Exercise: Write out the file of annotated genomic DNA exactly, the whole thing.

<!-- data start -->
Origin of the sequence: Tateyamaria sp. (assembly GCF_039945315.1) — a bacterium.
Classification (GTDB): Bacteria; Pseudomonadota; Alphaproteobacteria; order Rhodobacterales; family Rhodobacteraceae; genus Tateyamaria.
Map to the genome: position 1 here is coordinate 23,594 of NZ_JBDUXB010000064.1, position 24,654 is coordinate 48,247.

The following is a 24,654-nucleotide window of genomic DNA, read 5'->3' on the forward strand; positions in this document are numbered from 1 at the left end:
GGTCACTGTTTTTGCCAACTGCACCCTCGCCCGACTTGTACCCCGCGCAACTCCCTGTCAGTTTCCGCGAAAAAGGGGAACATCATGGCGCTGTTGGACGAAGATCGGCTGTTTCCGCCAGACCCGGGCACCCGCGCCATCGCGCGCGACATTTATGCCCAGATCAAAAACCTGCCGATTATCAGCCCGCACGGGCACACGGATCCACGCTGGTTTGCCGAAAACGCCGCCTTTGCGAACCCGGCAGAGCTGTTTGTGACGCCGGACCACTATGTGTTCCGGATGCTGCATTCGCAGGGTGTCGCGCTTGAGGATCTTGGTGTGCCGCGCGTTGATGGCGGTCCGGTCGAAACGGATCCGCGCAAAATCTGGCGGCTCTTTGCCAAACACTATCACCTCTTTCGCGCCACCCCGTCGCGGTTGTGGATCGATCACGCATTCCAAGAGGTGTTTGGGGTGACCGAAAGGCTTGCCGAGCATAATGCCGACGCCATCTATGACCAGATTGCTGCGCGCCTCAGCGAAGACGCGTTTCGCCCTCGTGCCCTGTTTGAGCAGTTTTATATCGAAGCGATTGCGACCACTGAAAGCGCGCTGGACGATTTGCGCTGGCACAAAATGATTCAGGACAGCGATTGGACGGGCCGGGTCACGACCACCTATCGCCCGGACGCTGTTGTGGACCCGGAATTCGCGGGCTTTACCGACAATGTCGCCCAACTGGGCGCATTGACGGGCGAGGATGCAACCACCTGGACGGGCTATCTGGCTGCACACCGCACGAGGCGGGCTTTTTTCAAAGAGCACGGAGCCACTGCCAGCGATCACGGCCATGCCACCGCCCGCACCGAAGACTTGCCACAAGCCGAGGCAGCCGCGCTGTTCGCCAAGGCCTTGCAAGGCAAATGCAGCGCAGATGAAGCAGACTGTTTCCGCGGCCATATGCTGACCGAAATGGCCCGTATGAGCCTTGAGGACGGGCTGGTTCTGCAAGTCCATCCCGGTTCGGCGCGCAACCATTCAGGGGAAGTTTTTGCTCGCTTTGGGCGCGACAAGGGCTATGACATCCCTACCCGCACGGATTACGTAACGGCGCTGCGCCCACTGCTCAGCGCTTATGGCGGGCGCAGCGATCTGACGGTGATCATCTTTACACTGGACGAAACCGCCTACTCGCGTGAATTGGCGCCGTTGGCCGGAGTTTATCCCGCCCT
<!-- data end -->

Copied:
Origin of the sequence: Tateyamaria sp. (assembly GCF_039945315.1) — a bacterium.
Classification (GTDB): Bacteria; Pseudomonadota; Alphaproteobacteria; order Rhodobacterales; family Rhodobacteraceae; genus Tateyamaria.
Map to the genome: position 1 here is coordinate 23,594 of NZ_JBDUXB010000064.1, position 24,654 is coordinate 48,247.

The following is a 24,654-nucleotide window of genomic DNA, read 5'->3' on the forward strand; positions in this document are numbered from 1 at the left end:
GGTCACTGTTTTTGCCAACTGCACCCTCGCCCGACTTGTACCCCGCGCAACTCCCTGTCAGTTTCCGCGAAAAAGGGGAACATCATGGCGCTGTTGGACGAAGATCGGCTGTTTCCGCCAGACCCGGGCACCCGCGCCATCGCGCGCGACATTTATGCCCAGATCAAAAACCTGCCGATTATCAGCCCGCACGGGCACACGGATCCACGCTGGTTTGCCGAAAACGCCGCCTTTGCGAACCCGGCAGAGCTGTTTGTGACGCCGGACCACTATGTGTTCCGGATGCTGCATTCGCAGGGTGTCGCGCTTGAGGATCTTGGTGTGCCGCGCGTTGATGGCGGTCCGGTCGAAACGGATCCGCGCAAAATCTGGCGGCTCTTTGCCAAACACTATCACCTCTTTCGCGCCACCCCGTCGCGGTTGTGGATCGATCACGCATTCCAAGAGGTGTTTGGGGTGACCGAAAGGCTTGCCGAGCATAATGCCGACGCCATCTATGACCAGATTGCTGCGCGCCTCAGCGAAGACGCGTTTCGCCCTCGTGCCCTGTTTGAGCAGTTTTATATCGAAGCGATTGCGACCACTGAAAGCGCGCTGGACGATTTGCGCTGGCACAAAATGATTCAGGACAGCGATTGGACGGGCCGGGTCACGACCACCTATCGCCCGGACGCTGTTGTGGACCCGGAATTCGCGGGCTTTACCGACAATGTCGCCCAACTGGGCGCATTGACGGGCGAGGATGCAACCACCTGGACGGGCTATCTGGCTGCACACCGCACGAGGCGGGCTTTTTTCAAAGAGCACGGAGCCACTGCCAGCGATCACGGCCATGCCACCGCCCGCACCGAAGACTTGCCACAAGCCGAGGCAGCCGCGCTGTTCGCCAAGGCCTTGCAAGGCAAATGCAGCGCAGATGAAGCAGACTGTTTCCGCGGCCATATGCTGACCGAAATGGCCCGTATGAGCCTTGAGGACGGGCTGGTTCTGCAAGTCCATCCCGGTTCGGCGCGCAACCATTCAGGGGAAGTTTTTGCTCGCTTTGGGCGCGACAAGGGCTATGACATCCCTACCCGCACGGATTACGTAACGGCGCTGCGCCCACTGCTCAGCGCTTATGGCGGGCGCAGCGATCTGACGGTGATCATCTTTACACTGGACGAAACCGCCTACTCGCGTGAATTGGCGCCGTTGGCCGGAGTTTATCCCGCCCT